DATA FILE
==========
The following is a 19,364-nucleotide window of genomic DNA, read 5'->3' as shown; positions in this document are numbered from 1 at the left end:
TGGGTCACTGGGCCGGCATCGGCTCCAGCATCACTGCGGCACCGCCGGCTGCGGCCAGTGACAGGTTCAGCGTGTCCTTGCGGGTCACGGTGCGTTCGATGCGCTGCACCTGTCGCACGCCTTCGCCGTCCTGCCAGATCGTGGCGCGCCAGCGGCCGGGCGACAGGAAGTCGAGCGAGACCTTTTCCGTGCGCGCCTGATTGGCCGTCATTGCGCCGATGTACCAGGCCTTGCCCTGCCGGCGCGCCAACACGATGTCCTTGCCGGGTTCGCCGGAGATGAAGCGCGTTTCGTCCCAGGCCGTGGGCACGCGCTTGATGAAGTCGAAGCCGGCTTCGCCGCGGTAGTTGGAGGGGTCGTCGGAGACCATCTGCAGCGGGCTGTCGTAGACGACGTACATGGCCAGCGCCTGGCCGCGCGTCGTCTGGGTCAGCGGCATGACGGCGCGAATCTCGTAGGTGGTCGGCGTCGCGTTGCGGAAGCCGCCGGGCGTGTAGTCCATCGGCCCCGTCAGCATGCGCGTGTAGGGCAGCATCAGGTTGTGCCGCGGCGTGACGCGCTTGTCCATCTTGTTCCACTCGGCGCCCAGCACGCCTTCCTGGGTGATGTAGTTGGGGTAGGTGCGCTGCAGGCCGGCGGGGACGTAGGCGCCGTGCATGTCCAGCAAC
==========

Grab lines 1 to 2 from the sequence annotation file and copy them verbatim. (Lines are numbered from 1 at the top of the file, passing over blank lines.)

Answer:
The following is a 19,364-nucleotide window of genomic DNA, read 5'->3' as shown; positions in this document are numbered from 1 at the left end:
TGGGTCACTGGGCCGGCATCGGCTCCAGCATCACTGCGGCACCGCCGGCTGCGGCCAGTGACAGGTTCAGCGTGTCCTTGCGGGTCACGGTGCGTTCGATGCGCTGCACCTGTCGCACGCCTTCGCCGTCCTGCCAGATCGTGGCGCGCCAGCGGCCGGGCGACAGGAAGTCGAGCGAGACCTTTTCCGTGCGCGCCTGATTGGCCGTCATTGCGCCGATGTACCAGGCCTTGCCCTGCCGGCGCGCCAACACGATGTCCTTGCCGGGTTCGCCGGAGATGAAGCGCGTTTCGTCCCAGGCCGTGGGCACGCGCTTGATGAAGTCGAAGCCGGCTTCGCCGCGGTAGTTGGAGGGGTCGTCGGAGACCATCTGCAGCGGGCTGTCGTAGACGACGTACATGGCCAGCGCCTGGCCGCGCGTCGTCTGGGTCAGCGGCATGACGGCGCGAATCTCGTAGGTGGTCGGCGTCGCGTTGCGGAAGCCGCCGGGCGTGTAGTCCATCGGCCCCGTCAGCATGCGCGTGTAGGGCAGCATCAGGTTGTGCCGCGGCGTGACGCGCTTGTCCATCTTGTTCCACTCGGCGCCCAGCACGCCTTCCTGGGTGATGTAGTTGGGGTAGGTGCGCTGCAGGCCGGCGGGGACGTAGGCGCCGTGCATGTCCAGCAAC